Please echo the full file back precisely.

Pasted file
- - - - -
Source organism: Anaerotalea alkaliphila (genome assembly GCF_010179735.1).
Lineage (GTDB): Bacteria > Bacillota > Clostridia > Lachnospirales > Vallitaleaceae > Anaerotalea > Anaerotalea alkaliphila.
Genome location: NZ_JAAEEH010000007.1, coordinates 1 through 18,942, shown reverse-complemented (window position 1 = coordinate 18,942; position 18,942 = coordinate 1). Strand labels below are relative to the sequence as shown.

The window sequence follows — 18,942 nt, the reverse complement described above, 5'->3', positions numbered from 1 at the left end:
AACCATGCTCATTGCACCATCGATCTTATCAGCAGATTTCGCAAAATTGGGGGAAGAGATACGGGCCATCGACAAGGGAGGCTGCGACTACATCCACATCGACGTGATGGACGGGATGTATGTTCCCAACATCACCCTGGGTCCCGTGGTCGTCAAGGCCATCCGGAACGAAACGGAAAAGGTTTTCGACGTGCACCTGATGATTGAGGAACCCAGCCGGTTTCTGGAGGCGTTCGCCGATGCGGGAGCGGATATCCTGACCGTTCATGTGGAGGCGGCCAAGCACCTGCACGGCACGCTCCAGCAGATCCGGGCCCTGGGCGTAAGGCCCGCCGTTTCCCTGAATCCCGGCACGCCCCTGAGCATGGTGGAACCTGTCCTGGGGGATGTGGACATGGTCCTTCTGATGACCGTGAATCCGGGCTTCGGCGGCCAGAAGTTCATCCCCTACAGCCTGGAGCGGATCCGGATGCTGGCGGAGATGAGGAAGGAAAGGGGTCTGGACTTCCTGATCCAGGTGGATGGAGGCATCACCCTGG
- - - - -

Source organism: Anaerotalea alkaliphila (genome assembly GCF_010179735.1).
Lineage (GTDB): Bacteria > Bacillota > Clostridia > Lachnospirales > Vallitaleaceae > Anaerotalea > Anaerotalea alkaliphila.
Genome location: NZ_JAAEEH010000007.1, coordinates 1 through 18,942, shown reverse-complemented (window position 1 = coordinate 18,942; position 18,942 = coordinate 1). Strand labels below are relative to the sequence as shown.

The window sequence follows — 18,942 nt, the reverse complement described above, 5'->3', positions numbered from 1 at the left end:
AACCATGCTCATTGCACCATCGATCTTATCAGCAGATTTCGCAAAATTGGGGGAAGAGATACGGGCCATCGACAAGGGAGGCTGCGACTACATCCACATCGACGTGATGGACGGGATGTATGTTCCCAACATCACCCTGGGTCCCGTGGTCGTCAAGGCCATCCGGAACGAAACGGAAAAGGTTTTCGACGTGCACCTGATGATTGAGGAACCCAGCCGGTTTCTGGAGGCGTTCGCCGATGCGGGAGCGGATATCCTGACCGTTCATGTGGAGGCGGCCAAGCACCTGCACGGCACGCTCCAGCAGATCCGGGCCCTGGGCGTAAGGCCCGCCGTTTCCCTGAATCCCGGCACGCCCCTGAGCATGGTGGAACCTGTCCTGGGGGATGTGGACATGGTCCTTCTGATGACCGTGAATCCGGGCTTCGGCGGCCAGAAGTTCATCCCCTACAGCCTGGAGCGGATCCGGATGCTGGCGGAGATGAGGAAGGAAAGGGGTCTGGACTTCCTGATCCAGGTGGATGGAGGCATCACCCTGG